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How Do I Contest A Will In Virginia?

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Lenden A. Eakin - Estate Planning & Probate - Super Lawyers

Answered by: Lenden A. Eakin

Located in Roanoke, VAFerris & Eakin, P.C.

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You must satisfy two requirements to contest a will in Virginia.  You must have an interest or a potential interest in the estate (this gives you “standing”) and a legal basis for your challenge.

If you have both an interest and reasonable legal grounds, you need to file a complaint within the applicable time limit or you can appeal the Probate Order of the Circuit Court Clerk.

Who Has An Interest In An Estate?

You have a legal interest in an estate if you are named in the will or named in a prior will.  You also have an interest if you were not named in the will but would have inherited a portion of the estate if it were distributed to heirs according to the laws of intestacy.  Surviving spouses may “elect against the will” and have additional rights, beyond those of an heir.

What Grounds Does Virginia Recognize For A Will Contest?

There are a variety of reasons you might challenge a will, but they generally reflect one of three ideas:  That the will was not properly created, that it does not accurately reflect the wishes of the deceased because of “undue influence” or that the testator lacked mental capacity to make a will.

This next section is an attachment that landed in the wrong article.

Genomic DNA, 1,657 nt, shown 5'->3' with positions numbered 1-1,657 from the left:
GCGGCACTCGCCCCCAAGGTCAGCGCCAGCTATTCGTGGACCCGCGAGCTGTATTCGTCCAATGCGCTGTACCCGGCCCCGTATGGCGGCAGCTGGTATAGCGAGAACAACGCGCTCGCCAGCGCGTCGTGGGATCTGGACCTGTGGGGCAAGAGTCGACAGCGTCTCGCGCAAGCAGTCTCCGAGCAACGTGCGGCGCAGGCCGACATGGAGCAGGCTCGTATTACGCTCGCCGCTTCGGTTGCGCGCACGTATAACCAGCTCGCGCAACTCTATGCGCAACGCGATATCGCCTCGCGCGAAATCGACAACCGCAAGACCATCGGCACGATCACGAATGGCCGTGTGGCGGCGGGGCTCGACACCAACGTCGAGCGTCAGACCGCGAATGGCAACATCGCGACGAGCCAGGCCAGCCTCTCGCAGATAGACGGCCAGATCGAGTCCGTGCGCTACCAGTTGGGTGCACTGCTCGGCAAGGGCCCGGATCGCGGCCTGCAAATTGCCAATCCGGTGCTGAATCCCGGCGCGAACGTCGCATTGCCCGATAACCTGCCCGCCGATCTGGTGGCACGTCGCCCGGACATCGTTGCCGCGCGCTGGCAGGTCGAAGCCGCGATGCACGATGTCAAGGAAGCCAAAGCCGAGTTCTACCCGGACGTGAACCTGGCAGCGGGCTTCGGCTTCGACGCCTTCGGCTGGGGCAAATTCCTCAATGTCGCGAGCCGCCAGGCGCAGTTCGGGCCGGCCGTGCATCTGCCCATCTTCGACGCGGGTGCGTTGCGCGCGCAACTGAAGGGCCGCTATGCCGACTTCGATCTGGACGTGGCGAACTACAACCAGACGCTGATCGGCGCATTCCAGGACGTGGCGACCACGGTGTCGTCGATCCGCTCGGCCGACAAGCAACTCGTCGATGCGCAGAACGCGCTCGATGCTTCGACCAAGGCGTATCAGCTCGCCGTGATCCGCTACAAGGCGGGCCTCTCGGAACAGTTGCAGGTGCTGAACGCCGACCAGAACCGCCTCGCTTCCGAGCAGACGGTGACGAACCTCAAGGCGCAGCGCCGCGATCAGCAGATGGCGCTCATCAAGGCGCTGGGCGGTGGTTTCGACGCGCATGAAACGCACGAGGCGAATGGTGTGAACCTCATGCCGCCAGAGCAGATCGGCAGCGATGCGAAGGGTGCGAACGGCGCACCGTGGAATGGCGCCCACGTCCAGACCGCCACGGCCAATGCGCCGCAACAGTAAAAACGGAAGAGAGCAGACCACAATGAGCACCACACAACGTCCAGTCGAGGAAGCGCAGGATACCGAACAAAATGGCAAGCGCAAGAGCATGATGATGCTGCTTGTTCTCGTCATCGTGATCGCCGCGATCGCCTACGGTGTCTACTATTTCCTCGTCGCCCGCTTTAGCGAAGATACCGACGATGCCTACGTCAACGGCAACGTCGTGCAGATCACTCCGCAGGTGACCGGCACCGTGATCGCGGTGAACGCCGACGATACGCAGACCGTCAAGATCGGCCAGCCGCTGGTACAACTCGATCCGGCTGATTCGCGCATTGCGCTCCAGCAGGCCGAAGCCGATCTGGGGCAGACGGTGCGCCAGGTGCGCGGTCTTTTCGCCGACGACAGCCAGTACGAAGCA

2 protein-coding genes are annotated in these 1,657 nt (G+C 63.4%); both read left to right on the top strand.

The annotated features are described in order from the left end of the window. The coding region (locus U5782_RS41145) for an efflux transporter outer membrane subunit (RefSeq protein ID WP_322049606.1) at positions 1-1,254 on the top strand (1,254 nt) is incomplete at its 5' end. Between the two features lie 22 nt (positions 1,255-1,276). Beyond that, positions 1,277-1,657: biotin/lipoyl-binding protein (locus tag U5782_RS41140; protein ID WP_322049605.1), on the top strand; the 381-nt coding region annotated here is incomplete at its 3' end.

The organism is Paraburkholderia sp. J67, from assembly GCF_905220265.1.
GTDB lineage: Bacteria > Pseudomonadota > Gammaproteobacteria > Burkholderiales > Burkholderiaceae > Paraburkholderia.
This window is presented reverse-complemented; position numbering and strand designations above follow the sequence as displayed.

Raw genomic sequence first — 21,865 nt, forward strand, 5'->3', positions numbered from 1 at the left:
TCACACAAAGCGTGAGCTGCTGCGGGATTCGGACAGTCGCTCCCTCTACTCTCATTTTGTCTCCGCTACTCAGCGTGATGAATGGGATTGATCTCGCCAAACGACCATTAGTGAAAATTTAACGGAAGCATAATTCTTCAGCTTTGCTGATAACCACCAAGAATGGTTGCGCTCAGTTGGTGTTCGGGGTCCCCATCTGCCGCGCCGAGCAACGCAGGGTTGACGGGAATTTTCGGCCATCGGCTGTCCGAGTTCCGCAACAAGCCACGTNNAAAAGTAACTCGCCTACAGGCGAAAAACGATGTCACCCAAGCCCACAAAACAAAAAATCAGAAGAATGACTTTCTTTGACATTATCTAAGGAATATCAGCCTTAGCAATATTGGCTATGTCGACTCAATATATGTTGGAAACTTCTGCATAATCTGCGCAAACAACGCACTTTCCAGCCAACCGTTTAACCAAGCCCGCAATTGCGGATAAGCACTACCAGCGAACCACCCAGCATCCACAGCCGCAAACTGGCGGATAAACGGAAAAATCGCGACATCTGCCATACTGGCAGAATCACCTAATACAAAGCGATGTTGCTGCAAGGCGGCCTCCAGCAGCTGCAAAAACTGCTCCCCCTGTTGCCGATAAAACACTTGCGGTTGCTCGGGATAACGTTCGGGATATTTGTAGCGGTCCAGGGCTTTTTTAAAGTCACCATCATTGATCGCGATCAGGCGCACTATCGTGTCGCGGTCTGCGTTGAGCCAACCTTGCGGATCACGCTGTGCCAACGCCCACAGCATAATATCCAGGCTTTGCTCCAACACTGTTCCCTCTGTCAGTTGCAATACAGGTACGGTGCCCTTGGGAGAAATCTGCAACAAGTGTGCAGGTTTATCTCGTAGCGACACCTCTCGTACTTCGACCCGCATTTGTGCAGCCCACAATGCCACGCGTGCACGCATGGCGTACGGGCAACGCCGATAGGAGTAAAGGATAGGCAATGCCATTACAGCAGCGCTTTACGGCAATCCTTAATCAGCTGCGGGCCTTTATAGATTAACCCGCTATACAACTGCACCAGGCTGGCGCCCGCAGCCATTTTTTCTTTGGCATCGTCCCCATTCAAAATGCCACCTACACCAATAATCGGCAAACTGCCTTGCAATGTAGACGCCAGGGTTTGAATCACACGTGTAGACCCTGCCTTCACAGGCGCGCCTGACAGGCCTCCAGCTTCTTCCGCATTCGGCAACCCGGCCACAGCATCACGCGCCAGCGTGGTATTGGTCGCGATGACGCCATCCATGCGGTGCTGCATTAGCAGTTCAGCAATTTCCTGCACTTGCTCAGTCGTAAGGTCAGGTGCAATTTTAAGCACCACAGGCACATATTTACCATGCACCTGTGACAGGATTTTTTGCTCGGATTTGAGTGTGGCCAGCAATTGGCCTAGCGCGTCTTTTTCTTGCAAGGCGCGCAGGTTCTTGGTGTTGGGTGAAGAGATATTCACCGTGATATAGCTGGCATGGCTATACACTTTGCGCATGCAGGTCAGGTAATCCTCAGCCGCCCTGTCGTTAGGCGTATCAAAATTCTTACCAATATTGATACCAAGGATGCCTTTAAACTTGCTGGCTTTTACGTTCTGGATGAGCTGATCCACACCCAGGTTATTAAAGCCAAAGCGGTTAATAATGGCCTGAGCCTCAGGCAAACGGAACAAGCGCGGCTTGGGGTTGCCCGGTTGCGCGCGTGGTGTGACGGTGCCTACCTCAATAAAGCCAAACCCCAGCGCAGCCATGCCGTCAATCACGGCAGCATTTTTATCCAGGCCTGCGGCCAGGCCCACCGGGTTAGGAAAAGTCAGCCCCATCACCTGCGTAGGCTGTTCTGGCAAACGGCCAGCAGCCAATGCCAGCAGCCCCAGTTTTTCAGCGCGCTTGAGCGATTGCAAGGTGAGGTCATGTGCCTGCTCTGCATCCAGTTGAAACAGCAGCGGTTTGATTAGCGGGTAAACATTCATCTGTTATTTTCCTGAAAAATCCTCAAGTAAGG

Many people challenge wills by identifying the faults in their construction.  You can find many examples of the ways a will can fail to follow the rules.  Some of these include wills that are:

  • Partially handwritten
  • Unsigned
  • Not witnessed
  • Not notarized
  • Not dated

While it may be simplest to challenge a will on these technical issues, many people think of will contests in other terms.  They tend to think about the cases that involve fraud or manipulation, and some of these challenges to the will’s intent may involve:

  • Breaches of fiduciary duty, perhaps involving the self-interest of someone with power of attorney or of a caretaker
  • Threats of violence, or coercion that could lead to a finding of duress and undue influence
  • The mental incapacity of the will’s creator due to mental illness or substance abuse
  • Fraud or misrepresentation constituting undue influence
  • Forgery of signatures

Surviving Spouse

After the death of a husband or wife, the survivor has a right to elect a “marital share” of the deceased spouses’ “augmented estate,” if the will provides too little.  Spouses can also elect to file a Homestead Allowance, Family Allowance or Exempt Property Allowance.  These elections all have deadlines that begin with the date of death.  While not a direct will challenge, they allow a spouse to take assets regardless of what their spouses’ will says.

Evidence Needed

Several types of evidence are often seen in will contests.  They include:

  • Eye-witness testimony
  • Medical Records
  • Emails and other correspondence
  • Earlier wills
  • Video or audio recordings, and
  • Expert opinion testimony

Proving The Case

If you have an interest that gives you standing and have or know about sufficient evidence for grounds to challenge a will, the next step is to hire an attorney with will contest experience.  He or she will prepare the necessary documents, file with the court, serve all of the necessary parties, gather and present the admissible evidence, deal with any opposition and ask the court to rule.  Many cases settle by agreement sometime during this process.


If you miss a filing deadline, your case is over.  Deadlines are as short as six months from the date a will goes to probate.  So, if you believe that you have a valid case, seek help right away.

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